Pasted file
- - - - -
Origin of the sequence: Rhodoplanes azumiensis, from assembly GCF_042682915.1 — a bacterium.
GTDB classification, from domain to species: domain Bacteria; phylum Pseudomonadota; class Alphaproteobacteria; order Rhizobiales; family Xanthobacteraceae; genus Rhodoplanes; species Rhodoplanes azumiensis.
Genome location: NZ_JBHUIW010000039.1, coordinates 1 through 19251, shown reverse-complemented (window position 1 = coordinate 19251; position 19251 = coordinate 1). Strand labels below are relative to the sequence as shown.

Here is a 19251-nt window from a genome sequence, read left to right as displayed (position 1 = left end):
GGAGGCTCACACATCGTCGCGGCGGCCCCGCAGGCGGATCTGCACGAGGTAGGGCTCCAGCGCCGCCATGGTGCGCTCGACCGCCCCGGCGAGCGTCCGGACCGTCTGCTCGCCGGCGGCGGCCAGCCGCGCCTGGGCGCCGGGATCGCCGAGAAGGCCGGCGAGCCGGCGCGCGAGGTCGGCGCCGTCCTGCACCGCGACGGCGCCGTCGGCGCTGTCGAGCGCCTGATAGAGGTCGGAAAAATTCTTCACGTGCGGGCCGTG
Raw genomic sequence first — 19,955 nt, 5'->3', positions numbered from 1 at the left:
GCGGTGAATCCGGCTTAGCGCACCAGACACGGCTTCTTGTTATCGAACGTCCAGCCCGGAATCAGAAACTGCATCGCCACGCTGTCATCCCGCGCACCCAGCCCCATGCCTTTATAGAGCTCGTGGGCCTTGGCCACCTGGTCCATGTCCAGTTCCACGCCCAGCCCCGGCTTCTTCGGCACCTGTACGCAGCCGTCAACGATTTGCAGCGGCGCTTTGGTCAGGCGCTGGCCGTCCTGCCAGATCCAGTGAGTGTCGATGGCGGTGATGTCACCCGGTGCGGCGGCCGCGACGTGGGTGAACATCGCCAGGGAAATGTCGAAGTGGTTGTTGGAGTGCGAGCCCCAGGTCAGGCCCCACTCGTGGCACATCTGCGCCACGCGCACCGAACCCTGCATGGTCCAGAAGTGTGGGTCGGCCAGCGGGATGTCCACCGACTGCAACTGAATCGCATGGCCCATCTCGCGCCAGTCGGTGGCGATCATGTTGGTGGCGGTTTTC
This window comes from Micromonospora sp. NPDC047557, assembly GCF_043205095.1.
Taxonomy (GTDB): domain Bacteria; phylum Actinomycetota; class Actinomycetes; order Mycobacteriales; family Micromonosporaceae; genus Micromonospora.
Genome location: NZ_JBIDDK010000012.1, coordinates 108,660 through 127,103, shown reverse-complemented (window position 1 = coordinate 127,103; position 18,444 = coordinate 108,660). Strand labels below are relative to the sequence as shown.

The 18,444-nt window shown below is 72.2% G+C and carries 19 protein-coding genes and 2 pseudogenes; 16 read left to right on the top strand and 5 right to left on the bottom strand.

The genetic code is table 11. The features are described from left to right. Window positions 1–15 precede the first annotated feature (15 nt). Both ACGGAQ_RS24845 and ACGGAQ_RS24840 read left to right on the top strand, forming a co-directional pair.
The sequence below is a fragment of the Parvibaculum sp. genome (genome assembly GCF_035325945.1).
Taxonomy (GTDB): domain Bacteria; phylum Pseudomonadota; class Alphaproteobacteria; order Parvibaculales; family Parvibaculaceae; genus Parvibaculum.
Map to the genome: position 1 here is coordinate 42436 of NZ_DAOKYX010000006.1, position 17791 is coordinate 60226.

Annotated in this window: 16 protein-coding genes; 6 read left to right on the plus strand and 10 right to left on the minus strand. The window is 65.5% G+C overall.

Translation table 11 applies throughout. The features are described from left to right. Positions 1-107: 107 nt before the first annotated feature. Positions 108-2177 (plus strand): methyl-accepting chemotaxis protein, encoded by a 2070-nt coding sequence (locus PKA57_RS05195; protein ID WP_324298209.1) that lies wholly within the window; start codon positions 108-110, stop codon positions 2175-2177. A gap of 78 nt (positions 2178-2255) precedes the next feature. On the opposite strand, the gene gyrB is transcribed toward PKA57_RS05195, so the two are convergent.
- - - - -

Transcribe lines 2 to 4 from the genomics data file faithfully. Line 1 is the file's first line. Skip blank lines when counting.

GTDB classification, from domain to species: domain Bacteria; phylum Pseudomonadota; class Alphaproteobacteria; order Rhizobiales; family Xanthobacteraceae; genus Rhodoplanes; species Rhodoplanes azumiensis.
Genome location: NZ_JBHUIW010000039.1, coordinates 1 through 19251, shown reverse-complemented (window position 1 = coordinate 19251; position 19251 = coordinate 1). Strand labels below are relative to the sequence as shown.

Here is a 19251-nt window from a genome sequence, read left to right as displayed (position 1 = left end):